Martin Lemelman stopped by Kutztown to share his new book, Two Cents Plain: My Brooklyn Boyhood. His graphic memoir published by Bloomsbury, is finally available in bookstores and at Amazon. Like any new parent Martin wants this book to start life on the right foot.
He talked about the tremendous amount of follow-through an artist or writer needs to do when a new project is birthed. He is doing web interviews, pod-casts, and book fairs in Brooklyn, Montreal, and beyond. Locally, he will be at the Lehigh Valley Barnes & Noble, Oct. 17. He’ll give a free lecture at the Tenement Museum on N.Y’s Lower East Side, Sept. 28th. The book’s website, designed by Prof. Todd McFeely, includes many preliminary sketches and sample pages for illustration students to consider. Martin is framing the book’s original artwork for exhibition. He is ready for any sort of presentation with Powerpoint slides and posters on foam core.
He sent advance copies to famous writers he admires to get jacket blurbs. One wrote back she didn’t do blurbs, but she liked getting free books, so please keep her on the list. The New York Daily News wanted an interview to run in a special Brooklyn edition in July, weeks before the book would be available in bookstores. He persuaded them to hold off and they recently featured Two Cents Plain with a story. The headline is catchy, Illustrator Documents Nabe’s Transformation.
Early reviews have been splendid: “Memory comes alive in this compelling amalgam of drawing, narrative and archival photography. A prolific illustrator of children’s books and an artist whose work has appeared in the New York Times Book Review …made a major leap into memoir with Mendel’s Daughter (2006), his debut in the genre. Where that well-reviewed volume focused on the Holocaust from the perspective of his mother, this follow-up continues the story of Lemelman’s family through the author’s Brooklyn boyhood. Though there’s an innocence to his tales of working at his father’s candy store—squashing cockroaches, playing pranks and exploring the worlds of the streets… —this was not an idyllic childhood, nor is it rendered sentimentally.” from a starred Kirkus review.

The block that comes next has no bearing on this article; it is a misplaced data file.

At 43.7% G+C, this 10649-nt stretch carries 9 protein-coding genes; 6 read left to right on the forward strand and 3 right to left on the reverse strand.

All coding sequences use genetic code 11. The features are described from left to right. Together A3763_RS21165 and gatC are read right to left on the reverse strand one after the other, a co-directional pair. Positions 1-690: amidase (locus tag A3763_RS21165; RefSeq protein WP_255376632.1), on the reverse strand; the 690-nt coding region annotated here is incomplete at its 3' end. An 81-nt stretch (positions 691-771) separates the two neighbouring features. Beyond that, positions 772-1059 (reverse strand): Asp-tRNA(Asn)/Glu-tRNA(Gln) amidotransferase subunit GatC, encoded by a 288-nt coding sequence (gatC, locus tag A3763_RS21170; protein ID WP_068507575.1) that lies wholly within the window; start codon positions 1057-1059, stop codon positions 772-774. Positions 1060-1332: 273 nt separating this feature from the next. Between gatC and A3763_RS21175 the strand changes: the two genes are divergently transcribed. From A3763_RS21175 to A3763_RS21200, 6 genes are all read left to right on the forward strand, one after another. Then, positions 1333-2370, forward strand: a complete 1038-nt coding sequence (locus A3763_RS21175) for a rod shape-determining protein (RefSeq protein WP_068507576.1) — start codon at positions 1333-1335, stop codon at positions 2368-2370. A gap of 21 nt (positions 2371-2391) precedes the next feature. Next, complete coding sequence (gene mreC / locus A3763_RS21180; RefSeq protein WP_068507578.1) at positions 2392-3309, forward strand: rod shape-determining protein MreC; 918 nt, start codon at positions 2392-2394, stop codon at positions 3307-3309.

Zara Raab writes in The San Francisco Book Review the story is told “even-handedly, without an ounce of self-pity.”
Now that I’ve had the pleasure of reading Two Cents Plain, I gotta’ say, I feel like I have an advantage over some readers; I can hear Martin Lemelman’s voice on every page. It’s funny, I’m the same age as Martin, more or less, and spent much of my childhood in Elizabeth, NJ, not 20 miles away from Brooklyn. There are phrases in the book like, lime rickey, that I forgot I ever knew. But there are also deeply moving and memorable experiences unlike any I ever had.
Turn on the T.V.— Cartoon, sitcom, war movie, or police story, and you’ll hear stagey Brooklyn accents. These voices don’t always ring true, on the other hand, Martin Lemelman’s voice is authentic.
– K. McCloskey
Video Update: Hear Martin Lemelman’s distinctive voice, in a short video interview from the Georgetown University series, Faith Complex.